Director Sam Raimi has just unveiled Oz The Great And Powerful, casting a look behind the curtain at the man who will one day become the Wizard of Oz. The writer L. Frank Baum created the magical world of Oz over the course of numerous children's books and stories, leaving it as his literary legacy. It's been a long time since I've read his work, and not a great deal of it. And then there's the whole matter of that.... musical.
Yes, I know, it's beloved by millions down through the years, a part of their life experience, and so on and so on. Unfortunately, it's also a musical, one that I've never been able to get through (Judy Garland singing makes root canal surgery seem pleasant to me). So I'm not entirely sure I'm the key audience for a revisiting of Oz.
The story starts out, like the 1939 film, in black and white. We meet Oscar Diggs (James Franco) in 1905 Kansas. He's something of a travelling carnival con man, working with his assistant (Zach Braff) to swindle money by smoke and mirrors, with a particular emphasis on inventions. He also happens to be something of a cad, which requires a quick escape by balloon that gets interrupted by an all too familiar windstorm.
Diggs finds himself in the land of Oz, and as in the 1939 film, the film shifts to bright colours as he arrives in this strange new world. It's a CGI and stage hybrid, something of a drug hallucination kind of world (the argument could be made that Baum was smoking some weed when he wrote anything about Oz, and I'm going to get knocked off by the L. Frank Baum Society for saying that). In short order, Diggs finds himself encountering the residents of this magical realm, including three unusual women: Theodora (Mila Kunis), Glinda (Michelle Williams), and Evanora (Rachel Weisz).
There are other travellers he meets along the way, a flying monkey (yes, one of those) voiced again by Zach Braff, and a china figurine girl who curiously enough is the best rendered CGI effect in the film. Diggs has but his wits and affable charm to get him by as the story leads him towards the Emerald City. This is the Wizard long before he was known as such: a shyster who says he's not quite what everyone thinks he is, but who finds his purpose and a valuable use for his own talents.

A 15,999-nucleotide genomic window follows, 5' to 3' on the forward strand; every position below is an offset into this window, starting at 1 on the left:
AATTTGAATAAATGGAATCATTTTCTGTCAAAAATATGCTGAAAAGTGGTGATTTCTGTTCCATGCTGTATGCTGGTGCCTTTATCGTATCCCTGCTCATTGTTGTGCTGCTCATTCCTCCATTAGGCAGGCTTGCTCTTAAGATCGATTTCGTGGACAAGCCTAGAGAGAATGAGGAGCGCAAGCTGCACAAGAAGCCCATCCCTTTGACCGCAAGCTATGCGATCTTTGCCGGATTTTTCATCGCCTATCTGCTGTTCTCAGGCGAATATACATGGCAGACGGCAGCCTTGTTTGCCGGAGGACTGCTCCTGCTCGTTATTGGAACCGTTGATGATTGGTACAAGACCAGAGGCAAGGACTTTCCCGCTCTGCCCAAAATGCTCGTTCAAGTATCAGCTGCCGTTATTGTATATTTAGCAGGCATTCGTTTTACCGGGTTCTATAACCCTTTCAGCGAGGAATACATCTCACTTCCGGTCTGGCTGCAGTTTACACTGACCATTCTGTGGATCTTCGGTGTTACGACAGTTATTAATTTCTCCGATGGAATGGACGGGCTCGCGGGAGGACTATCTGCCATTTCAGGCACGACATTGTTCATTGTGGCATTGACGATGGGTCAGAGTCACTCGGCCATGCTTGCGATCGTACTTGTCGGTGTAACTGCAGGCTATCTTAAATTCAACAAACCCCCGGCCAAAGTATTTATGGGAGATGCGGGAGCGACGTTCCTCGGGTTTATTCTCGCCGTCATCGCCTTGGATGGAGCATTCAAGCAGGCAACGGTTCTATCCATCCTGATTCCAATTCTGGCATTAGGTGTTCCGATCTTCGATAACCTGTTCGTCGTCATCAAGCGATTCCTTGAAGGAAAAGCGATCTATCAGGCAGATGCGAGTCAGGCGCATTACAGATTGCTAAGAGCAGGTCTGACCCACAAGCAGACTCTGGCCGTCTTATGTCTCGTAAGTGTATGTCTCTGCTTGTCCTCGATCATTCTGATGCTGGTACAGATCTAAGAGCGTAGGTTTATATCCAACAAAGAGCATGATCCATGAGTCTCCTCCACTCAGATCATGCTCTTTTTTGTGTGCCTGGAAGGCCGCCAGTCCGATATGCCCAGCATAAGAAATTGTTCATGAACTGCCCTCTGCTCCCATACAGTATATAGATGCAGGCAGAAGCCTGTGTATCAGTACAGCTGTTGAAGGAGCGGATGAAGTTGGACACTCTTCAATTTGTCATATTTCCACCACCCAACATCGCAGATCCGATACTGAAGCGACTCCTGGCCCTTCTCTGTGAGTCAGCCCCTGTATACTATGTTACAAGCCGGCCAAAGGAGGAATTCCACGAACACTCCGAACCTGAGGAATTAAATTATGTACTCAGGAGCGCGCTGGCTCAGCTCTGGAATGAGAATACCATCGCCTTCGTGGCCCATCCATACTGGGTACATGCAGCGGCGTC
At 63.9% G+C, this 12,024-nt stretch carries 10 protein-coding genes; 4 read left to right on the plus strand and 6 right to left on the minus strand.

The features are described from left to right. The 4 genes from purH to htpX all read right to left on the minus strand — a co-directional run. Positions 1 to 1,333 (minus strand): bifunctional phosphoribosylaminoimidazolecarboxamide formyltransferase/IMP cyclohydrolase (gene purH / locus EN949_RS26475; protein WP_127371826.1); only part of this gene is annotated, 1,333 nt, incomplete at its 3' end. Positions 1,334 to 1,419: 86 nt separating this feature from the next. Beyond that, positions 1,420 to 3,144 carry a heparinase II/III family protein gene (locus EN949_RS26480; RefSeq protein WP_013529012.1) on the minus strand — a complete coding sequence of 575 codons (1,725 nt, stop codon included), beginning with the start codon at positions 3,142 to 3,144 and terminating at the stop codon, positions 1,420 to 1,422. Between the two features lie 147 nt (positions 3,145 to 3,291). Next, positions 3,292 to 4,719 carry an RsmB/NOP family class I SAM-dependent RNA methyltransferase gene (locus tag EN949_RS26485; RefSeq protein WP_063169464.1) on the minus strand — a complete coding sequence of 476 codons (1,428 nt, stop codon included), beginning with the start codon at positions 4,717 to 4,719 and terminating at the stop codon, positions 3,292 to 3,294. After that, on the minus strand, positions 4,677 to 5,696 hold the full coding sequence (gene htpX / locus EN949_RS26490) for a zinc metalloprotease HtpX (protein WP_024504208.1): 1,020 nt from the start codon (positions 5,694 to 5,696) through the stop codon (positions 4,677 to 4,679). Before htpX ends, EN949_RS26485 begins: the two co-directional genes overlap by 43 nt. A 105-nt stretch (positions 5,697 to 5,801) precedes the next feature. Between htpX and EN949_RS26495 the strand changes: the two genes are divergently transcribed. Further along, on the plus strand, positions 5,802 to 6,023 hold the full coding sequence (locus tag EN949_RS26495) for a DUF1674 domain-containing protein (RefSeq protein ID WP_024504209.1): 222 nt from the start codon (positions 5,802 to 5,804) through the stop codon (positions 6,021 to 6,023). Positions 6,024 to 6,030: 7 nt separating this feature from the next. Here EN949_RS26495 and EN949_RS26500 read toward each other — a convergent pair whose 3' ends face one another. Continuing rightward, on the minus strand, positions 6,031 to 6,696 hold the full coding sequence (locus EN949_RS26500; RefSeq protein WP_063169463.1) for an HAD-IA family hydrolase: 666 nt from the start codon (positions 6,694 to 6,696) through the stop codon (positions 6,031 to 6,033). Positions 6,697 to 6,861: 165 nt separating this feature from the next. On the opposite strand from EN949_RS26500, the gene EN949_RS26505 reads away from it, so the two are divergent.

The film has strengths and flaws, sometimes mixed all in the same thing. Director Sam Raimi, who has a history of offbeat work and genre bending (this is the same director who took on the first Spider-Man trilogy) chooses to play it safe and be faithful to the world of Oz. Or so it seems to me. Not a lot of personal experience with Oz, but the tone seems to fit in with all things Oz. Instead of tweaking the nose a bit, Raimi stays respectful. (I'd be tempted to just stash a scarecrow being attacked by crows in a field somewhere in the film just as a thumb in the eye, but that's just me). From the point of view of Oz traditionalists, that'll no doubt count as good. I might have liked Raimi, who does have a good record as a director, to spread his wings a bit. Raimi does handle the production well. The special effects, costuming, and production values combine to bring us into a profoundly bizarre world.
Casting has its up and downs. First, I'll mention that Zach Braff might have been better cast with someone else in the dual role. Something about him seems, well, off putting. Fortunately, this is a supporting character. It's the four leads who are essential to the film. Mila Kunis is perhaps a bit understated in the role of Theodora. I'm not all that familiar with her previous body of work. Understated is an issue for Michelle Williams, who has a growing impressive record as an actress. She seems here to be subdued, to not quite have the energy you might expect out of the character.
Rachel Weisz as Evanora is well done. She's one of my favourite actresses, and she brings a spirit and dynamic to the role that I think works very well. James Franco has his ups and downs in the role, and it's largely because of the character. Oscar Diggs, in going from the con man to a man with a purpose, has to shift from the con artist to something more resolute. Franco can play the con man very well; his smirk is probably one of the most effective around among the acting world. And while he can certainly convey determination (think of his turn in the magnificent 127 Hours), he's not quite right for conveying the essence of sincerity.
The film has its ups and downs. Some plotholes, the odd special effect (though considering Oz is pretty much a drug trip anyway) come to mind. The last act of the film brings the film home though, and makes it worthwhile. And on top of all that? Well, there's only a few bars of singing, so we're mercifully spared an atrocity of singing and dancing. No one's singing at the top of their lungs about rainbows and Auntie Em. We'd have to call in a horde of flying monkeys if they thought that was a good idea.